We’re the Millers Don’t Ch’ya Know

We're the Millers posterIt’s a comedy.

Really, that’s pretty much all you need to know. David (Jason Sudeikis) makes a deal with a drug lord to smuggle goods across the Mexico/US border. In order to look less conspicuous, David creates a fake family with his stripper neighbour, Rose (Jennifer Aniston), his awkward teenage friend, Kenney (Will Poulter), and a homeless girl, Casey (Emma Roberts), and pays everyone to act like they’re on a family vacation…and that their RV isn’t stuffed to the nines with marijuana.

The “Millers” fight, bond, let their true colours shine, and then fight again… and bond again. It’s a classic family road trip comedy only made ‘original’ by the fact that none of them are related. The Millers show very little development, and the supporting characters are so stereotypical they’re practically puppets.

As for the jokes, I will admit, when I laughed, I laughed. They may go for the obvious (cliché deadbeat boyfriend jokes and below-the-belt humour), but Sudeikis and Aniston have a great on-screen relationship and pull the gags off well. Unfortunately these jokes don’t happen very often. Rose, the stripper, slips into the ‘mom’ role way too easily and thus loses great opportunities for being an outrageous, way-too-comfortable-with-herself kind of mother. And David is such a self-centred character, it’s just not funny to watch him stress about missing the big payday. One funny consistency I will mention is that, according to this film, all RV-ing families are members of the ‘I Love Flanders Club,’ and all speak with some kind of howdy-do accent. Whether it’s Minnesota or Georgia, We’re the Millers plays with the idea that family RV trips are reserved for perky, you betcha, okely dokely adventurers.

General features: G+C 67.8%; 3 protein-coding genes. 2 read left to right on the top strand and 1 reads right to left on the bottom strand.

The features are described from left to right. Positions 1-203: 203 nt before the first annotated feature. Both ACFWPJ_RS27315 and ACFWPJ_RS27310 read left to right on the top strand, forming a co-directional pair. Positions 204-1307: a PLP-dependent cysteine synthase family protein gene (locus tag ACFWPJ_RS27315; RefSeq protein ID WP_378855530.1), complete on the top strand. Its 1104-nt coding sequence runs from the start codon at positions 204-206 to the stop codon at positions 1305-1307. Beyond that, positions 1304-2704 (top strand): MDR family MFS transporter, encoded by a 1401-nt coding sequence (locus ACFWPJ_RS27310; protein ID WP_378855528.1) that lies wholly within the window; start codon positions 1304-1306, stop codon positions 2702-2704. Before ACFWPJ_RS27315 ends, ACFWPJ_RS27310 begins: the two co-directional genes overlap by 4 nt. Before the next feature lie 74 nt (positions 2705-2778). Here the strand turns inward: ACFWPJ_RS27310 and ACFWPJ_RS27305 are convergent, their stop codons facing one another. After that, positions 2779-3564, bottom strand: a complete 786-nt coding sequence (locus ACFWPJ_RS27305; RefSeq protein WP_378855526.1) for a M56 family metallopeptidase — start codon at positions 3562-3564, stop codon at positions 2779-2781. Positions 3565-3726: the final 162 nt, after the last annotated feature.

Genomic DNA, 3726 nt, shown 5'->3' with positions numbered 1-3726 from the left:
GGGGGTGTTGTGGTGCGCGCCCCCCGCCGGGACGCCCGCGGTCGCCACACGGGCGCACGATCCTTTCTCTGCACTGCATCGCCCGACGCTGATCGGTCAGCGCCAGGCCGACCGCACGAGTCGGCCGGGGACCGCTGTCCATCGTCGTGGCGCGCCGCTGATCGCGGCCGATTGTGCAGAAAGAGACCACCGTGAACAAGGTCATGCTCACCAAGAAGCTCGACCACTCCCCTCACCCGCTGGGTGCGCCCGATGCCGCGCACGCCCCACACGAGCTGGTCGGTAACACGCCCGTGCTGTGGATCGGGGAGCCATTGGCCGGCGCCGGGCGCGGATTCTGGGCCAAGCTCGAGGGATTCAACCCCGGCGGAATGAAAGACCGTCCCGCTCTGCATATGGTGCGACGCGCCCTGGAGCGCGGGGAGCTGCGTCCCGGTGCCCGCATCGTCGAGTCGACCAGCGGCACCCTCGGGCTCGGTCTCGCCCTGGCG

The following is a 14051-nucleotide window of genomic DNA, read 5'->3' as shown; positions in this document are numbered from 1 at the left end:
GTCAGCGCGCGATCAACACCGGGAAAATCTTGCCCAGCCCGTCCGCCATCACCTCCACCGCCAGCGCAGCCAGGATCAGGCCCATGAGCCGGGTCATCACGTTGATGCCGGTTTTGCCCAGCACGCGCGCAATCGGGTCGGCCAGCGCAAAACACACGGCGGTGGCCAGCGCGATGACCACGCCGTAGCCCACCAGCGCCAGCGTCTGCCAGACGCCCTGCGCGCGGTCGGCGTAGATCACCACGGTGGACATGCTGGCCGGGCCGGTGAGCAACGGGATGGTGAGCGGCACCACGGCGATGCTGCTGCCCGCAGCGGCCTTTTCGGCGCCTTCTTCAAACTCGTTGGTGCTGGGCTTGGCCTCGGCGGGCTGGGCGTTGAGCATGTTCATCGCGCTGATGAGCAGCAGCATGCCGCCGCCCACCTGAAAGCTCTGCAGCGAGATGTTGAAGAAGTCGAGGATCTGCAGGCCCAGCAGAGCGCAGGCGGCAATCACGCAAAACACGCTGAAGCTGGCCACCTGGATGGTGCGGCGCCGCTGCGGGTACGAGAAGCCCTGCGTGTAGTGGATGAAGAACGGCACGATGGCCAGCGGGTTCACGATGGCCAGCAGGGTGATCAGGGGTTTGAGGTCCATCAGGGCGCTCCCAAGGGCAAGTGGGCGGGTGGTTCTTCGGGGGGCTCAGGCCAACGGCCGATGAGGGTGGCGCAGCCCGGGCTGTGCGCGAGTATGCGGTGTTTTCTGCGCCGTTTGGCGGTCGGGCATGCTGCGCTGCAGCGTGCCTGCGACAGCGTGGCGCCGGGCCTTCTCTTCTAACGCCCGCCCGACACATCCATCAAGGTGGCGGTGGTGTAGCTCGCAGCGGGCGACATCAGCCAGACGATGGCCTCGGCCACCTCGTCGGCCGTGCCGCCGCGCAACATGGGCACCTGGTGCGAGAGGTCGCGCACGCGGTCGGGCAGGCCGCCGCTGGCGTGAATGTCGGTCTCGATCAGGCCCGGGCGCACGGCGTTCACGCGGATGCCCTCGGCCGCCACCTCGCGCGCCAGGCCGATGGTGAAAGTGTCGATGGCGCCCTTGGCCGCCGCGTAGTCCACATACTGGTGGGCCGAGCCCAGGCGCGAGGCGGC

Take away the clichés, introduce some character development, and don’t wait for a “ba dum ching!” after every gag and We’re the Millers might be a better comedy. As it stands, it’s more the kind of movie I would pick for a slumber party: the kind where you could disappear to make a batch of cookies and return without the fear of missing something important. Jennifer Aniston does do a wicked strip tease, which is a damn fine you-go-girl moment, but most of the film just kind of falls flat. It gets a 5/10 from me because it’s a solid “meh” on the how-was-it scale.

If you liked this review, check out its original posting at http://thecinemaid.net/2013/12/03/were-the-millers-2013/

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2 thoughts on “We’re the Millers Don’t Ch’ya Know

  1. Pingback: We’re the Millers (2013) | The Cinema id

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